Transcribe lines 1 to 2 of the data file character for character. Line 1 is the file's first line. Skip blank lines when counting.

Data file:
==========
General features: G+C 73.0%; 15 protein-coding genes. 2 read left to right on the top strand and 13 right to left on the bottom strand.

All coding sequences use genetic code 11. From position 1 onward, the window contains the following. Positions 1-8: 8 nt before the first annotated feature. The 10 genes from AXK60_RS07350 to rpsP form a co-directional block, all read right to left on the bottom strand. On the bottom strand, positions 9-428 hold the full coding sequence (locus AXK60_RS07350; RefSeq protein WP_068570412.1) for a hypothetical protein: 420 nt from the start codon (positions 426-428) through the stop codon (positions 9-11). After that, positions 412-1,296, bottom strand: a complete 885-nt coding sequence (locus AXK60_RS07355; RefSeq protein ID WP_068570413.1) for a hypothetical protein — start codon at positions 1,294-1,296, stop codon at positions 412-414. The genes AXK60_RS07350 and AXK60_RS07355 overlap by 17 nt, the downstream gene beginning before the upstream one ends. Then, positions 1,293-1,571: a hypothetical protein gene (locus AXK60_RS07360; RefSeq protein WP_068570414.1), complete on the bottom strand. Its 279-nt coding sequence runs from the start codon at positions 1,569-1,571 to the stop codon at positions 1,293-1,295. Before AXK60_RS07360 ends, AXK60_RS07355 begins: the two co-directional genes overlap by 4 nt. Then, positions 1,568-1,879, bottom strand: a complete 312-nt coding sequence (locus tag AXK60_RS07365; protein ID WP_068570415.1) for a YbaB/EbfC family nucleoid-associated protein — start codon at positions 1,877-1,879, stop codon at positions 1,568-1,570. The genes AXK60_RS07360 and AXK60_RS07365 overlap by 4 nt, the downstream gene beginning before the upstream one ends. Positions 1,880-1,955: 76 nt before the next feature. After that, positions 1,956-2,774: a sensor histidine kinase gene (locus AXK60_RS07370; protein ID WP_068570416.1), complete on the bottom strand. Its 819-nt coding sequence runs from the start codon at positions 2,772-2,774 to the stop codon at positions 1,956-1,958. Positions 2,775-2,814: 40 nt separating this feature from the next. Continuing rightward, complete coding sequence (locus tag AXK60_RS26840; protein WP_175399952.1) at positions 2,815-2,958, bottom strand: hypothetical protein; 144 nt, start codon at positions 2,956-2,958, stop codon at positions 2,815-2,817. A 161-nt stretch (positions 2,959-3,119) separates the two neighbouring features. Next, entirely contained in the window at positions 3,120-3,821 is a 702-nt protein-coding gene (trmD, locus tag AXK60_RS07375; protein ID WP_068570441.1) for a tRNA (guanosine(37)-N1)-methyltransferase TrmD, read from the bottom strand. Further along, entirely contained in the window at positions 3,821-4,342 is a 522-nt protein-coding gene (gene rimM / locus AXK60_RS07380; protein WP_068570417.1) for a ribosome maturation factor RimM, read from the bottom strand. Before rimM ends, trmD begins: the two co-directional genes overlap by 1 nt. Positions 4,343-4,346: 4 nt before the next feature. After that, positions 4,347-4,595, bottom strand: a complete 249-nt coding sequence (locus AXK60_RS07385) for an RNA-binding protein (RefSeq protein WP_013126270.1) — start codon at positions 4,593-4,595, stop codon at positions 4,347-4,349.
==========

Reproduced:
General features: G+C 73.0%; 15 protein-coding genes. 2 read left to right on the top strand and 13 right to left on the bottom strand.

All coding sequences use genetic code 11. From position 1 onward, the window contains the following. Positions 1-8: 8 nt before the first annotated feature. The 10 genes from AXK60_RS07350 to rpsP form a co-directional block, all read right to left on the bottom strand. On the bottom strand, positions 9-428 hold the full coding sequence (locus AXK60_RS07350; RefSeq protein WP_068570412.1) for a hypothetical protein: 420 nt from the start codon (positions 426-428) through the stop codon (positions 9-11). After that, positions 412-1,296, bottom strand: a complete 885-nt coding sequence (locus AXK60_RS07355; RefSeq protein ID WP_068570413.1) for a hypothetical protein — start codon at positions 1,294-1,296, stop codon at positions 412-414. The genes AXK60_RS07350 and AXK60_RS07355 overlap by 17 nt, the downstream gene beginning before the upstream one ends. Then, positions 1,293-1,571: a hypothetical protein gene (locus AXK60_RS07360; RefSeq protein WP_068570414.1), complete on the bottom strand. Its 279-nt coding sequence runs from the start codon at positions 1,569-1,571 to the stop codon at positions 1,293-1,295. Before AXK60_RS07360 ends, AXK60_RS07355 begins: the two co-directional genes overlap by 4 nt. Then, positions 1,568-1,879, bottom strand: a complete 312-nt coding sequence (locus tag AXK60_RS07365; protein ID WP_068570415.1) for a YbaB/EbfC family nucleoid-associated protein — start codon at positions 1,877-1,879, stop codon at positions 1,568-1,570. The genes AXK60_RS07360 and AXK60_RS07365 overlap by 4 nt, the downstream gene beginning before the upstream one ends. Positions 1,880-1,955: 76 nt before the next feature. After that, positions 1,956-2,774: a sensor histidine kinase gene (locus AXK60_RS07370; protein ID WP_068570416.1), complete on the bottom strand. Its 819-nt coding sequence runs from the start codon at positions 2,772-2,774 to the stop codon at positions 1,956-1,958. Positions 2,775-2,814: 40 nt separating this feature from the next. Continuing rightward, complete coding sequence (locus tag AXK60_RS26840; protein WP_175399952.1) at positions 2,815-2,958, bottom strand: hypothetical protein; 144 nt, start codon at positions 2,956-2,958, stop codon at positions 2,815-2,817. A 161-nt stretch (positions 2,959-3,119) separates the two neighbouring features. Next, entirely contained in the window at positions 3,120-3,821 is a 702-nt protein-coding gene (trmD, locus tag AXK60_RS07375; protein ID WP_068570441.1) for a tRNA (guanosine(37)-N1)-methyltransferase TrmD, read from the bottom strand. Further along, entirely contained in the window at positions 3,821-4,342 is a 522-nt protein-coding gene (gene rimM / locus AXK60_RS07380; protein WP_068570417.1) for a ribosome maturation factor RimM, read from the bottom strand. Before rimM ends, trmD begins: the two co-directional genes overlap by 1 nt. Positions 4,343-4,346: 4 nt before the next feature. After that, positions 4,347-4,595, bottom strand: a complete 249-nt coding sequence (locus AXK60_RS07385) for an RNA-binding protein (RefSeq protein WP_013126270.1) — start codon at positions 4,593-4,595, stop codon at positions 4,347-4,349.